Short Bio:
Ph.D. (2007-2011), Dept. of Teaching & Learning, The University of Iowa
DISSERTATION: The Effect of Using a Structured Reading Framework on Middle School Students’ Conceptual Understanding within the Science Writing Heuristic Approach
Advisor: Dr. Brian Hand

Monday, June 3, 2013
11:00 am – 12:00 pm
Donald P. Corbett Building, Rm. 107

Thesis Oral Defense – Mary Jean Jones


MST Candidate

Mary Jean Jones
Thesis Advisor: Molly Schauffler
An Abstract of the Thesis Presented
in Partial Fulfillment of the Requirements for the
Degree of Master of Science in Teaching

August, 2013


           Proficiency in science learning involves mastering skills and language that are used in communicating about data. Working with data includes analyzing data tables, developing hypotheses, creating graphs, and explaining if and how those graphs support a hypothesis, all of which are part of data literacy. In this study, I examined the extent to which students (a) produced mechanically correct graphs, (b) referred to statistical vocabulary when discussing data and (c) interpreted those graphs by way of producing scientific explanations. After conducting preliminary classroom observations, I selected a survey that aligned with (a) the aspects of data literacy with which students seemed to have difficulties and (b) the current math and science education research. Students tend to perform better at interpreting graphs than constructing them and tend to be lacking in their abilities to produce sufficient evidence and reasoning for their claims. The survey contained two sets of data, each with a hypothesis. Participants were asked to create a graph helping them determine whether or not the data supported the hypothesis. Sixty-four ninth grade students participated in the survey. The majority of students in this study produced mechanically correct graphs. An additional twelve students participated in interviews. Findings from survey and interview data suggest that students can use statistical vocabulary such as mean and range when discussing data but lack the conceptual understanding of those terms to create accurate and adequate scientific explanations.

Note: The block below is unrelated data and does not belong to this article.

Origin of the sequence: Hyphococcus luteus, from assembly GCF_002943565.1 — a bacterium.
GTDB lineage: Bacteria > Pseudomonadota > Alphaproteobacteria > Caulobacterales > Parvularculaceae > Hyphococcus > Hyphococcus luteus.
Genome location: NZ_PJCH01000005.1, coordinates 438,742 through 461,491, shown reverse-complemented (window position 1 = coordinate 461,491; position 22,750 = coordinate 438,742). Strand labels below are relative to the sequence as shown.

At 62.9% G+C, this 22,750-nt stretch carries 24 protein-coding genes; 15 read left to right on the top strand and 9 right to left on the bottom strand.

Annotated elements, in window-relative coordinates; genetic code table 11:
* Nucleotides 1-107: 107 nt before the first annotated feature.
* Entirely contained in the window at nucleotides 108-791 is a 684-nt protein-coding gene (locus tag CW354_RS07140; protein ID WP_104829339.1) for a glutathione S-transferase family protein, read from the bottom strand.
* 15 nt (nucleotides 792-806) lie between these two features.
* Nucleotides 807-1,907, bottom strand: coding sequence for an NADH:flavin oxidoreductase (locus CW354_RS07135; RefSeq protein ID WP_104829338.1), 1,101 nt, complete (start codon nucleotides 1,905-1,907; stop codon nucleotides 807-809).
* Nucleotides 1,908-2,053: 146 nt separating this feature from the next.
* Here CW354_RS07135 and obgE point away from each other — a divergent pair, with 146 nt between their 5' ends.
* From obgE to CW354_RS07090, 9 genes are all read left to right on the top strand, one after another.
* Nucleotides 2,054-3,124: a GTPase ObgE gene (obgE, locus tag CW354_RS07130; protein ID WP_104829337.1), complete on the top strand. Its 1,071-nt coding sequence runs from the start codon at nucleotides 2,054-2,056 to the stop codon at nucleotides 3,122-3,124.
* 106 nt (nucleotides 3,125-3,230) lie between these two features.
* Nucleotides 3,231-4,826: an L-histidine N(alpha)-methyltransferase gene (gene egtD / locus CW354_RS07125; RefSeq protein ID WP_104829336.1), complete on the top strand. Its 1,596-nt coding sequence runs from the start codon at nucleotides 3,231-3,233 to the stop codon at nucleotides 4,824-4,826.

Friday, April 19, 2013
1:00 pm
117 Donald P. Corbett Building


Oral Thesis Defense – Adi Conlogue – April 12

The University of Maine and the
Maine Center for Research in STEM Education (RiSE Center)

Present an


MST Candidate
Adi Levy Conlogue
Thesis Co-Advisors: Natasha M. Speer and Roy M. Turner

 Submitted in Partial Fulfillment of the
Requirements for the Degree of
Master of Science in Teaching

May 2013

Students’ thinking about recursion:
When do they use it and why?


Recursion is the process of repeating items in a self-similar way. Recursion is a key concept in Computer Science field and is used in programming. It is a powerful tool for solving programming tasks and has features that sometimes make it a superior choice over other approaches. Students learn recursion during their first programming course and other courses throughout the curriculum. Research has shown that recursion is challenging and findings reveal students’ difficulties in understanding and applying it to solve problems. But very little is known about when students choose to use recursion to solve programming tasks and why they do or do not choose to use it. Investigating students’ thinking about the use of recursion is the focus of this study. Participants included 17 undergraduates and three graduate students. Task-based clinical interviews were the sources of data. Findings indicate that students do not write functions that use recursion to solve programming tasks even though they are actually able to successfully use recursion when asked to do so. The analysis sheds some light on various reasons why students who are capable of using recursion choose not to use it. Implications for teaching, limitation of study and further research will be discussed.


Friday, April 12, 2013

11:00 am

130 Little Hall



RiSE Colloquium – Nicole Gillespie – April 1

Maine Center for Research in STEM Education (RiSE Center)
University of Maine, Orono, Maine


Nicole Gillespie, Ph.D.
Executive Director
Knowles Science Teaching Foundation


Inquiry and Teacher Professional Development: Lessons Learned
from the KSTF Teaching Fellowship Program